Level of nutrition and nutrition disorders as well as characteristics of dietary habits and physical activity among 6–13-year-old children attending selected primary schools in Opole and Silesia Provinces in Poland
Paweł Jonczyk1, Magdalena Potempa1, Dariusz Kajdaniuk2
1 Student Scientific Association at the Department of Pathophysiology and Endocrinology, Medical University of Silesia in Katowice, Zabrze, Poland
2 Department of Pathophysiology and Endocrinology, Medical University of Silesia in Katowice, Zabrze, Poland
Correspondence: Paweł Jonczyk, Department of Pathophysiology and Endocrinology, Medical University of Silesia in Katowice, pl. Traugutta 2, 41-800 Zabrze, Poland, e-mail: firstname.lastname@example.org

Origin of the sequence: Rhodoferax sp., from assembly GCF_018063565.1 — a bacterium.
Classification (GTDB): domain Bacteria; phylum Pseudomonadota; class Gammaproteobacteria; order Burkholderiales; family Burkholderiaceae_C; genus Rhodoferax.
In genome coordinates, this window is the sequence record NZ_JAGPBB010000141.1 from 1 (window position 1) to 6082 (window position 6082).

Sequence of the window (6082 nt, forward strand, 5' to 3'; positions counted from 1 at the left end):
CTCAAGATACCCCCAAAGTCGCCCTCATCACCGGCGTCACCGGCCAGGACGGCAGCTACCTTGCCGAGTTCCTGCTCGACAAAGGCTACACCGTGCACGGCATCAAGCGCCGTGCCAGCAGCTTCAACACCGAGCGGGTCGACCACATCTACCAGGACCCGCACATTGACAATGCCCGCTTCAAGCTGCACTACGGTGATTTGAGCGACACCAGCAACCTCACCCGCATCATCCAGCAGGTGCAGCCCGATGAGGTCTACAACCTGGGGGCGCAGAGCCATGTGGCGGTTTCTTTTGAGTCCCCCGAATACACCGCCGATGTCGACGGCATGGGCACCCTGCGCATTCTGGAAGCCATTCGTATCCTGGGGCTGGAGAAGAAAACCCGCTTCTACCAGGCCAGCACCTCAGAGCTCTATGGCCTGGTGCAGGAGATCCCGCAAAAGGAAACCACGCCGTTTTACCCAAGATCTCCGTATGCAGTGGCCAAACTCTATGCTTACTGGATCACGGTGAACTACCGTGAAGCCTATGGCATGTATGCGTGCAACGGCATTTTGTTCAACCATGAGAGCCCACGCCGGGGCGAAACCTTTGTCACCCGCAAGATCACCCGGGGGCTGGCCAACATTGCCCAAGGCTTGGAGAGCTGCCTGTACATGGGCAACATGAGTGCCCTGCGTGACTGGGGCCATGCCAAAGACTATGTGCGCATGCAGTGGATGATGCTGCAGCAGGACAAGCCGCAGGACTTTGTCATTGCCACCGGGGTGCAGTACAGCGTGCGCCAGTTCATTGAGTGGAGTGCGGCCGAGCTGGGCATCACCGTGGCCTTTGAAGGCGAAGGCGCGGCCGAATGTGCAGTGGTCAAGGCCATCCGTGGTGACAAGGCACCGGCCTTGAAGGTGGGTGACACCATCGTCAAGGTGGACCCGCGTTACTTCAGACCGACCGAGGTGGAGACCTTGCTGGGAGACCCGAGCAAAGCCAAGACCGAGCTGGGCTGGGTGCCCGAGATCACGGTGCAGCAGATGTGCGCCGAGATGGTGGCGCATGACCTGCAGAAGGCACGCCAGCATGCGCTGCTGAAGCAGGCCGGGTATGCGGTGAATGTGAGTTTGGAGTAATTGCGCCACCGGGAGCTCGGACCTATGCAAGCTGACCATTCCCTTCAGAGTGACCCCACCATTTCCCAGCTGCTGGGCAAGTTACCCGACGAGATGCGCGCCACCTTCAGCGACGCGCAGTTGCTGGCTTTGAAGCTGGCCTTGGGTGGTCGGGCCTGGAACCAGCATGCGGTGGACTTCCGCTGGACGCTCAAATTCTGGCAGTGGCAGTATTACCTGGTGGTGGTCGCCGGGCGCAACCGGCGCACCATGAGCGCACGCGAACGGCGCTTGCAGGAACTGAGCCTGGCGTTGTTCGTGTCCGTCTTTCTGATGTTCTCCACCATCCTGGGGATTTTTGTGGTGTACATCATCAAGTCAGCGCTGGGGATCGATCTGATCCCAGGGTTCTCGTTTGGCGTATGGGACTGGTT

Aim of the study: Analysis of nutrition disorders, learning about eating habits and characterising physical activity among primary school children at the age of 6–13, living in the rural areas of Silesia and Opole Provinces in Poland. Material and methods: The study included the parents of children at the age 6–13 attending selected primary schools and living in rural areas of Silesia (Wielowieś, Boruszowice, Wojska, Potępa, Świerklaniec) and Opole (Kielcza) Provinces. The research group comprised 410 pupils: 217 boys (52.93%) and 193 girls (47.07%). On the basis of obtained data, BMI index was calculated and a nutritional level was assessed. Moreover, the statistical analysis of dietary habits and physical activity of studied children was also performed. Results: Nearly 38% of studied children are overweight or obese. Furthermore, 17% are malnourished. Every second child has a proper number of meals per day. Above 60% of pupils eat first and second breakfast every day. Merely 3.66% of children eat five or more portions of fruit and vegetables daily. Less than 62% of students declare to drink milk or eat dairy products. Over 83% of the respondents declare that their children eat meat several times a week. Over 28% of children have sweets or salty snacks every day. As for physical activity, about 59% of children prefer spending free time outdoors but approximately 22% of pupils practise sport regularly. Conclusion: This study revealed that students attending primary schools in selected rural areas are characterised by improper dietary habits. Their way of eating is not balanced in a right way – it is mainly based on meat and snacks like sweets. Furthermore, children eat few fruit and vegetables, highfibre products and drink little milk. Behaviours connected with physical activity are also inappropriate – children dedicate too little time to physical activity a week.